Mammoth Memory

Iambic trimeter

An iambic foot (iamb) has a short syllable followed by a long syllable (SL or U/).

Trimeter is three feet per line.



Again in this example, there’s some deviation from the iambic rhythm – for instance, in the second verse, “Slid from the kitchen shelf” starts with a trochee (LS, or /U). This change is quite possibly deliberate, to emphasise the noise of the pans hitting the kitchen floor.

There’s also an extra short syllable at the end of some lines.

However, this poem is mostly perfect iambic trimeter:

trimeter has 3 feet per line


The whiskey on your breath   

Could make a small boy dizzy;   

But I hung on like death:   

Such waltzing was not easy.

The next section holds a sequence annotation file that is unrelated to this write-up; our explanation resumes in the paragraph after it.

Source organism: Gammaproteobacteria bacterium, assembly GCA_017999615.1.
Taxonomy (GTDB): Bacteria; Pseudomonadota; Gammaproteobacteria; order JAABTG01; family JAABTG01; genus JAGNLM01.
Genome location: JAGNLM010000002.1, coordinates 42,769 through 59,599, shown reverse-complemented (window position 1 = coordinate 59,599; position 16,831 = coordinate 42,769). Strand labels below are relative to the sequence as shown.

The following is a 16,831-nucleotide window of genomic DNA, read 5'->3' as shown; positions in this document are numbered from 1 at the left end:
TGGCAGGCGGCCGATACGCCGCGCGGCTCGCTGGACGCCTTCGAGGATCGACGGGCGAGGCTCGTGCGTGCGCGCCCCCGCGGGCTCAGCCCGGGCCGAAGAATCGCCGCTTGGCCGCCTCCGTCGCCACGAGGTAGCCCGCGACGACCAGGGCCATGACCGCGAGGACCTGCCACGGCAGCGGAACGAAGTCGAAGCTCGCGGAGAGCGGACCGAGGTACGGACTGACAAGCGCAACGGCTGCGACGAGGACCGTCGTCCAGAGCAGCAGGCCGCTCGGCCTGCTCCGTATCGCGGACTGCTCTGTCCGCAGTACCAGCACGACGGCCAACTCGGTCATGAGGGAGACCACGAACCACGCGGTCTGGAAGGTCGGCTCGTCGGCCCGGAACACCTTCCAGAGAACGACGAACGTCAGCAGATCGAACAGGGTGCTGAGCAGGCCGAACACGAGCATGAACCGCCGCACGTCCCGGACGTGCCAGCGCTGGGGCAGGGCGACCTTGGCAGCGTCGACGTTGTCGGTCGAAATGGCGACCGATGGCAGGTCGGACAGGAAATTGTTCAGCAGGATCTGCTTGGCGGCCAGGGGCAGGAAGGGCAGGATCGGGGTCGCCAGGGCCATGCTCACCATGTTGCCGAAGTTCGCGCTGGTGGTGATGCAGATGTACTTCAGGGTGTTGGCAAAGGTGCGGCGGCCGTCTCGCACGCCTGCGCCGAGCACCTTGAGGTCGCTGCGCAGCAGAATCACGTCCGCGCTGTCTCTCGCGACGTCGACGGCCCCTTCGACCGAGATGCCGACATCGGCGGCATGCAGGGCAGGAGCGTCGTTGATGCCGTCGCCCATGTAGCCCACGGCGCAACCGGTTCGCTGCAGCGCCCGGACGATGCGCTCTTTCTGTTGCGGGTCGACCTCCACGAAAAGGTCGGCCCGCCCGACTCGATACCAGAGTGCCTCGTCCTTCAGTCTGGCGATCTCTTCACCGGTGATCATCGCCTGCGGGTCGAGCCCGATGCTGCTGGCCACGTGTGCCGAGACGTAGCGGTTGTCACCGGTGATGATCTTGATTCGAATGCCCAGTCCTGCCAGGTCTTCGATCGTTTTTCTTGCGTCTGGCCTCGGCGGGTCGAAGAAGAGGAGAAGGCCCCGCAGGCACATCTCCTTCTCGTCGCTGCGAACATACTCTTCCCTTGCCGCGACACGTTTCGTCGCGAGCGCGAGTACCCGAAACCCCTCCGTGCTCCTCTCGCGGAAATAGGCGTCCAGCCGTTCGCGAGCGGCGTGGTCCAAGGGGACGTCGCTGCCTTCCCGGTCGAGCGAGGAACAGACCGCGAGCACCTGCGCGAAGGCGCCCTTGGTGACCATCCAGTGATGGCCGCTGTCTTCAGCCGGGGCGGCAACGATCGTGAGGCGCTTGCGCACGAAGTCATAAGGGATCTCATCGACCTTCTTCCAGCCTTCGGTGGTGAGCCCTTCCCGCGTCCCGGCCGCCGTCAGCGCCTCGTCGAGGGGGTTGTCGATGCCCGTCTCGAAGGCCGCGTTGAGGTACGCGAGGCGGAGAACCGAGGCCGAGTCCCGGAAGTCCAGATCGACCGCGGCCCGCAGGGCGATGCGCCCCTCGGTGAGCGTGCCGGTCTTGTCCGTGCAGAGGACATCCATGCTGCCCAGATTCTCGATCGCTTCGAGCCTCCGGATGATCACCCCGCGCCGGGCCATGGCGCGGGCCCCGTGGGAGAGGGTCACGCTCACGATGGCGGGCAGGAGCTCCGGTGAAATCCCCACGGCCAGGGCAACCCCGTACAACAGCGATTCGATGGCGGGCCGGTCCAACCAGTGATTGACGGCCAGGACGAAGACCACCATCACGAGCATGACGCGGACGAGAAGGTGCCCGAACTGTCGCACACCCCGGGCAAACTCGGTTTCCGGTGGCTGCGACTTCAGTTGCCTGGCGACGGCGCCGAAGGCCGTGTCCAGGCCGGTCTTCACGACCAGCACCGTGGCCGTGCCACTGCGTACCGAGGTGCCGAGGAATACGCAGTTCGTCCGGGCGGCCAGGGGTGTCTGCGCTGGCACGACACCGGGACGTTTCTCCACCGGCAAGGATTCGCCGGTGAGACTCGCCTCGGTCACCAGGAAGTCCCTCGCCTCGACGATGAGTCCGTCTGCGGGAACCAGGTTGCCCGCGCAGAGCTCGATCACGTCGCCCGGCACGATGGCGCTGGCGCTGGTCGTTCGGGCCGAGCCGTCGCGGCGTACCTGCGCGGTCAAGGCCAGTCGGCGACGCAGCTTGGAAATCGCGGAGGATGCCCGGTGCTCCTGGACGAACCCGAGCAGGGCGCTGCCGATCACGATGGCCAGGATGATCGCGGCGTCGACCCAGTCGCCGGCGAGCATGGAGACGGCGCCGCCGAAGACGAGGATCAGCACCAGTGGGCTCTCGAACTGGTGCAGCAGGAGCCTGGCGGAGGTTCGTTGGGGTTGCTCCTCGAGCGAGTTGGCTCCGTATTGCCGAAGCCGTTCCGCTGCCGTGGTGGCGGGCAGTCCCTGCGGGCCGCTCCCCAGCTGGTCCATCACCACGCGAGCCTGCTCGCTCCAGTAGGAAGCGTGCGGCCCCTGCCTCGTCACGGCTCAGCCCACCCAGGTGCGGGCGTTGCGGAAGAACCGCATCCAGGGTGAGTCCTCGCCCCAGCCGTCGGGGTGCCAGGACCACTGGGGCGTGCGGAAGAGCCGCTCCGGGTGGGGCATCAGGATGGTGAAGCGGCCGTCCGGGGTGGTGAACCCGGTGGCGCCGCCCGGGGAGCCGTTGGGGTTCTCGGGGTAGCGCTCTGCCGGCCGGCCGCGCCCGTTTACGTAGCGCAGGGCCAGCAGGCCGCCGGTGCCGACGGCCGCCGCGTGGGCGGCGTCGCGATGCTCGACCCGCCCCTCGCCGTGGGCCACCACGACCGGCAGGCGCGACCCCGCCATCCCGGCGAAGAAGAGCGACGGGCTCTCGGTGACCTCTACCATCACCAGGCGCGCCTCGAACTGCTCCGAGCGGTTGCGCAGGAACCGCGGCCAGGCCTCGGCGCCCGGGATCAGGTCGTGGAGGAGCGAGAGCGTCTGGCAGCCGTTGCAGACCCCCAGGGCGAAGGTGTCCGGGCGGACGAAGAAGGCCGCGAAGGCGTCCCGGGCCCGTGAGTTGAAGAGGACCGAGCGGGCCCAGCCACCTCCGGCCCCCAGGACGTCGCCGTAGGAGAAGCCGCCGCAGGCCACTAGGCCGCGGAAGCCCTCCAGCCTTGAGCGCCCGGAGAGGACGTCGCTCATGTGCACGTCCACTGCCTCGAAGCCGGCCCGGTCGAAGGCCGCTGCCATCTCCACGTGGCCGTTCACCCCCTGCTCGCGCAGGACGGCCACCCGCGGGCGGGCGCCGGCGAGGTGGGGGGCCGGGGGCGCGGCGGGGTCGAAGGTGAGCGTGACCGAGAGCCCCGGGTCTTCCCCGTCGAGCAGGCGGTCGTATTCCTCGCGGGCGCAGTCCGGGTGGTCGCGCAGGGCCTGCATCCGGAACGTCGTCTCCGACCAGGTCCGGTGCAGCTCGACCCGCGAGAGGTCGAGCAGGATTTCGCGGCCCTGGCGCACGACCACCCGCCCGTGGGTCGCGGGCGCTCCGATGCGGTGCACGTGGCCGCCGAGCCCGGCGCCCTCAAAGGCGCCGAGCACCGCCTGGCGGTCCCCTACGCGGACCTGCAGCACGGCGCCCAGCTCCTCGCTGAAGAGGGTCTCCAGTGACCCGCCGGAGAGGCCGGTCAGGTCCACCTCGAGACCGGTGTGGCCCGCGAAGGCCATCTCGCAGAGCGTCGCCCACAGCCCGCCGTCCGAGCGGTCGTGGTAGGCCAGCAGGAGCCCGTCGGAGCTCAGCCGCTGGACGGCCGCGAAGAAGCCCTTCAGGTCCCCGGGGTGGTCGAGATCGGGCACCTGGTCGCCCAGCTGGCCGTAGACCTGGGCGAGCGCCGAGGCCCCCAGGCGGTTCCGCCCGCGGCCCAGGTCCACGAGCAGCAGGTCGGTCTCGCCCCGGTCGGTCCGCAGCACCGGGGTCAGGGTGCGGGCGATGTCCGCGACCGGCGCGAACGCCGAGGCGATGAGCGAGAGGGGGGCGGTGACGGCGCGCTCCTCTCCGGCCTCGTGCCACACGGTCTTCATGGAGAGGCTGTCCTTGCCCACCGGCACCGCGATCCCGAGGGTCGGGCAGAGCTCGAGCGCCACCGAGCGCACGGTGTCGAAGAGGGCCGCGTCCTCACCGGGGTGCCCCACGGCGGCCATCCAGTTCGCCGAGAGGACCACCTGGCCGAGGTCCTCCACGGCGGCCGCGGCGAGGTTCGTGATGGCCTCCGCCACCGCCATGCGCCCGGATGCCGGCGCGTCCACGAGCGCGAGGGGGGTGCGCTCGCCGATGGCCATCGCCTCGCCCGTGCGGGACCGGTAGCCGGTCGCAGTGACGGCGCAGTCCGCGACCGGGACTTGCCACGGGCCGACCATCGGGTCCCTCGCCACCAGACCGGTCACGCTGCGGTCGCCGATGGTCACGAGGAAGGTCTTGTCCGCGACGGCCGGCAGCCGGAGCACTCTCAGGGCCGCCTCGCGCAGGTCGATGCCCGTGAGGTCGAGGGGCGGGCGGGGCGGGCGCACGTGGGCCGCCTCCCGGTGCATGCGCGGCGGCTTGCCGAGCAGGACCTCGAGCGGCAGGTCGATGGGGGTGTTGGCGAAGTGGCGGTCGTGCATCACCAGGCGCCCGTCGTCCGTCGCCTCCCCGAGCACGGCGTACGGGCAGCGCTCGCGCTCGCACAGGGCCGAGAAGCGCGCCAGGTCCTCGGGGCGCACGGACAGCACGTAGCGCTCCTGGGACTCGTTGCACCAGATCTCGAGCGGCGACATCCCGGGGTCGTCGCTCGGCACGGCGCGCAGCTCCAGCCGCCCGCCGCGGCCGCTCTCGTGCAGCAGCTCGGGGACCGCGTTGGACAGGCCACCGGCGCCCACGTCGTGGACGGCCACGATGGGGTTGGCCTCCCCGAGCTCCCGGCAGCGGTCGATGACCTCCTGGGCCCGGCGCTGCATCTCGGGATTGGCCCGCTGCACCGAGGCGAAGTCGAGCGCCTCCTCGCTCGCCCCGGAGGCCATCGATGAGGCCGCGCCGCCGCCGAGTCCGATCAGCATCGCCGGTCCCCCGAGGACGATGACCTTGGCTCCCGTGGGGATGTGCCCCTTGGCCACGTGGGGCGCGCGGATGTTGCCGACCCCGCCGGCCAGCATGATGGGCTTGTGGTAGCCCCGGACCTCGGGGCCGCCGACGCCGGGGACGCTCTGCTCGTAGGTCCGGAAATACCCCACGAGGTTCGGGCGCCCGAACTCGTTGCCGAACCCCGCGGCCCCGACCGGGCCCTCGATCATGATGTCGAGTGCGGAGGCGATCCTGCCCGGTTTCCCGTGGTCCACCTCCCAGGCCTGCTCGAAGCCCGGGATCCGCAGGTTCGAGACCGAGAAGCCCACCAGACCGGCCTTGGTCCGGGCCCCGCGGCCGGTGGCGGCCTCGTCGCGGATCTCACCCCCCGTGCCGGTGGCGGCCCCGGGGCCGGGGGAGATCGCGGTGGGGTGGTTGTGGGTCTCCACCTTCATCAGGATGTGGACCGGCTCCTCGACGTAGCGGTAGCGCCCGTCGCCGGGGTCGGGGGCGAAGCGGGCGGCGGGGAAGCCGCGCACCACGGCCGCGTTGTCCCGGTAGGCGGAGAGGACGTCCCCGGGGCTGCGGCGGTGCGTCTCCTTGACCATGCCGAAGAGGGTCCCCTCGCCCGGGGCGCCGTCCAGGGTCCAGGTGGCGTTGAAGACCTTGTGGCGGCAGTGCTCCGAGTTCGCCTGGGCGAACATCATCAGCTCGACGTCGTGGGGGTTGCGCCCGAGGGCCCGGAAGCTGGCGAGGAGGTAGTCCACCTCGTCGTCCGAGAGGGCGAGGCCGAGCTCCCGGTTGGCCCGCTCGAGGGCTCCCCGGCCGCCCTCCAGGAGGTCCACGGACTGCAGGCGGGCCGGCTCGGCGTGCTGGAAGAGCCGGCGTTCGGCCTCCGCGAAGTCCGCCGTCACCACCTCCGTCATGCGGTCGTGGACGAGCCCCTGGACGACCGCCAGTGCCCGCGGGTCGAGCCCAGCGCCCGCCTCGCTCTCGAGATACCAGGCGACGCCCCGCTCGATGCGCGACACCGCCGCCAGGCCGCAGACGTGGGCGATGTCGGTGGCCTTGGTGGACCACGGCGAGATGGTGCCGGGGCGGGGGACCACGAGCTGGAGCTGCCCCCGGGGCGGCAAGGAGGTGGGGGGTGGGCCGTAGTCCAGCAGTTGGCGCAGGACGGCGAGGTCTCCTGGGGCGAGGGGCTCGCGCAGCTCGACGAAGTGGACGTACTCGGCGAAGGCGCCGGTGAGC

We romped until the pans   

Slid from the kitchen shelf;   

My mother’s countenance   

Could not unfrown itself


The hand that held my wrist   

Was battered on one knuckle;   

At every step you missed 

My right ear scraped a buckle. 


You beat time on my head   

With a palm caked hard by dirt,   

Then waltzed me off to bed   

Still clinging to your shirt.

Theodore Roethke – My Papa’s Waltz


A closer look at the feet in this poem


U = short syllable; / = long syllable; | = division between feet

trimeter example


More Info